Biennale, the present twork was Atlmejd's first foray after the
stunnning success of the show."
Lot 104 is a fine early oil
on canvas by Adolph Gottlieb (1903-1974) done when he was interested
in biomorphic Surrealist motifs. An oil on canvas, it is called
"A Palette of Imagery" and measures 28 by 36 inches.
It was painted in 1944. and was once in the collection of the
Solomon R. Guggenheim Foiundation. It has an estimate of $150,000
to $200,000. It sold for $152,500.
Lot 189 is an estremely bright
work by Theodoros Stamos (1922-1997) entitled "Twin Sun Box."
An oil on canvas, it easures 48 by 72 inches and was painted in
1965. Although stylistically itis reminiscent a bit of some of
Adolph Gottlieb's oeuvre, it is quite subtle with a thin line
overthe right "sun" and a long horizontal line beneath
both suns that stops just short of the left edge of the painting.
It has a modest estimate of $80,000 to $100,000. It sold for $149,500.
Lots 188 and 192 are good acrylic
paintings on canvasboard that both measure 30 by 15 inches and
were done in 1972 by Robert Motherwell (1915-1991). The former
has a modest estimate of $30,000 to $60,000 and the latter has
an estimate of $40,000 to$60,000. Lot 188 sold for $92,500.
Lot 192 sold for $108,100.
A larger and more dramatic
acrylic by Motherwell is Lot 194, "Summer Seaside Night."
It measures 72 5/8 by 84 5/8 inches and was painted in 1974. It
has an estimate of $250,000 to $350,000. It sold for $494,500.
Lot 225 is an interesting and
highly textured abstraction by Richard Serra (b. 1939) that is
a paintstick on paper. It measures 38 inches square and was drawn
in 2007. It has an estimate of $100,000 to $150,000. It sold
Lot 445 is an untitled work
by Qing Qing (b. 1953) that resembles some beautiful, diaphonous
dress. Created in 2005 of organic fibers and dried flowers, it
measures 59 1/4 by 55 3/8 inches. It has an estimate of $25,000
to $35,000. It sold for $31,250.
Lot 446 is an impressive work
by Huang Gang (b. 1961) entitled "Star, Star (Two Works)."
In two parts of acrylic, enamel and Tibetan printing blocks, each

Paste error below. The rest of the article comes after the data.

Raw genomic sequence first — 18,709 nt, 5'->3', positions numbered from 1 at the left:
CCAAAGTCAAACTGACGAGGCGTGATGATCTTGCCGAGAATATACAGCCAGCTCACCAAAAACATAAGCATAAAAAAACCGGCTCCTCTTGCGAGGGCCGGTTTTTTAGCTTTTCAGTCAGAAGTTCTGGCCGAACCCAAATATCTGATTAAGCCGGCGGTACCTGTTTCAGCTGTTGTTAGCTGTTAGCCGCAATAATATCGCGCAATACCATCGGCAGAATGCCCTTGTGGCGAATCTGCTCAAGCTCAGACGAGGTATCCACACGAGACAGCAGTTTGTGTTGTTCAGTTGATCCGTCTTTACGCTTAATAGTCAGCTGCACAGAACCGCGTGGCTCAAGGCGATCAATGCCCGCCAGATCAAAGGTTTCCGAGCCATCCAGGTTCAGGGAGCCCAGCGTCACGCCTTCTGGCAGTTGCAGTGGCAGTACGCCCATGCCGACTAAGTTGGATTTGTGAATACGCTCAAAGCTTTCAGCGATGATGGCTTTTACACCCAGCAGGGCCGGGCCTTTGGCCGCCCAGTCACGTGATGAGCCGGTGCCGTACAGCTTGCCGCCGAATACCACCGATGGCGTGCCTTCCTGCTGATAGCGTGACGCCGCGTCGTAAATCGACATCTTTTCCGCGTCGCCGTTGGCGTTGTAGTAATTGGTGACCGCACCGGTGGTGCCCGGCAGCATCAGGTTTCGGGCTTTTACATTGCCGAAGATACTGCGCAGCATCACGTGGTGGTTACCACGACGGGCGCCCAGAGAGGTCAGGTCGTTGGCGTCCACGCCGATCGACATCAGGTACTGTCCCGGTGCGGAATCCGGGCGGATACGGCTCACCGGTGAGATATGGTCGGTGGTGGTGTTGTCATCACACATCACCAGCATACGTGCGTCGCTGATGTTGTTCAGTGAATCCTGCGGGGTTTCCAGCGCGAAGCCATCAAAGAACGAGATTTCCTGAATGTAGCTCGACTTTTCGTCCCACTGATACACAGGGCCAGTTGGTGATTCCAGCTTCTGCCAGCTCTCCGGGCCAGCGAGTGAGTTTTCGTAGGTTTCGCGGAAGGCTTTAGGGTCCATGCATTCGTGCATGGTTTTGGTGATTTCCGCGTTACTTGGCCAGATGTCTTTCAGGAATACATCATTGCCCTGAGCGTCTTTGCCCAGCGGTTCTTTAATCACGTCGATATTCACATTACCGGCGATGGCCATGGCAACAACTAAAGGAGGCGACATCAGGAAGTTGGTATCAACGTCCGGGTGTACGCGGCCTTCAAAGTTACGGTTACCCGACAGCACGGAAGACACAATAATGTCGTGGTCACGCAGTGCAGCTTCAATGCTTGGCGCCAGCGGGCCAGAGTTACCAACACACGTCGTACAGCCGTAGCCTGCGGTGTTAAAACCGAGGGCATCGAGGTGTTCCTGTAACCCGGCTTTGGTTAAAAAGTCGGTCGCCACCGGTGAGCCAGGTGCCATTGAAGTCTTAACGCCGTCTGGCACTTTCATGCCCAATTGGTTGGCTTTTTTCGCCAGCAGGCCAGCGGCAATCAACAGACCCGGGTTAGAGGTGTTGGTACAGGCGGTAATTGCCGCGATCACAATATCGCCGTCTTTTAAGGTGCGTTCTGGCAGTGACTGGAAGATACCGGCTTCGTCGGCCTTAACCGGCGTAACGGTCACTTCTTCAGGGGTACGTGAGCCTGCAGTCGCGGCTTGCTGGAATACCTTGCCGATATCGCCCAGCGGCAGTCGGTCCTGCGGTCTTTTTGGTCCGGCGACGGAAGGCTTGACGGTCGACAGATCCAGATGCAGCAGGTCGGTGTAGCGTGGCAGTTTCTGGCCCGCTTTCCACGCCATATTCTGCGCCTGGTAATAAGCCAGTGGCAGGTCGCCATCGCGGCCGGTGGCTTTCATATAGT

part 78 1/4 inches square, the work was executed in 2007. It has
an estimate of $70,000 to $100,000. It sold for $86,500.
Lot 143 is a Robert Rauschenberg
(1925-2008) from the Myers collection that is entitled "Foot
Note [Analgram (a pun)]." A vegetable dye transfer on polylaminate,
it measures 60 by 45 inches and was created in 1997. It has an
estimate of $250,000 to $450,000. It sold for $746,500.
Lot 149 is a dramatic painting
by R. B. Kitaj (1932-2007) entitled "Starting a War."
An oil on canvas, it measures 84 by 36 inches and was painted
1980-1. It has an estimate of $80,000 to $100,000. It sold
Lot 196 is a very delicate
and elegant colored pencil and oil crayon on paper by David Hockney
(b. 1937). It measures 16 3/4 by 13 3/4 inches and was drawn in
1970. It has an estimate of $100,000 to $150,000. It sold for
One of the most striking paintings
in the auction is Lot 401, "Perfil," by Manolo Valdes
(b. 1942). An oil on burlap, it measures 58 by 60 inches and was
painted in 1997. It has an estimate of $150,000 to $200,000. It
sold for $386,500.
Jitish Kallat (b. 1974) is
an artist from Mumbai who often puts bronze "gargoyles"
at the bottom of his large canvas to prop them up against a wall.
Lot 335, "Dawn Chorus 17," is a good example of his
work and shows two streetchildren of Mumbai with their hair "a
visual cacophony of figures, buildings and cars, stylistially
reminiscent of the frenzied Hourloup's of Jean Dubuffet,"
according to the catalogue, which also notes that the gargoyles
are inspired by sculptures on the top of the Victoria Teminus
train station in Mumbaui. The lot has an estimate of $120,000
to $180,000. It failed to sell.
Lot 356, "Homeless Lamp,
the Juice Sucker," by Ivan Navarro consisits of fluorescent
tubes, electric cables, video documentation of performance. It
measures 46 by 68 by 28 1/2 inches and is number 3 of edition
of 3. It was created in 2004 and has an estimate of $30,000 to
$40,000. It sold for $31,250.
Lot 303 is two overlapping
compositions "Dynamic/Static; Red/Green," that are color
photographs with vinyl paint by John Baldessari (b. 1931). The
two parts measure 90 by 106 3/4 inches overall and the work was
done in 1990. It ha an estimate of $250,000 to $350,000. It
sold for $554,500.
Lot 235 isa angled flurorescent
akyd on canvas by Frank Stella (b. 1936) that is titled "Bampur."
It measures 39 3/4 by 54 inches and was painted in 1966. It has
an estimate of $200,000 to $300,000. It sold for $242,500.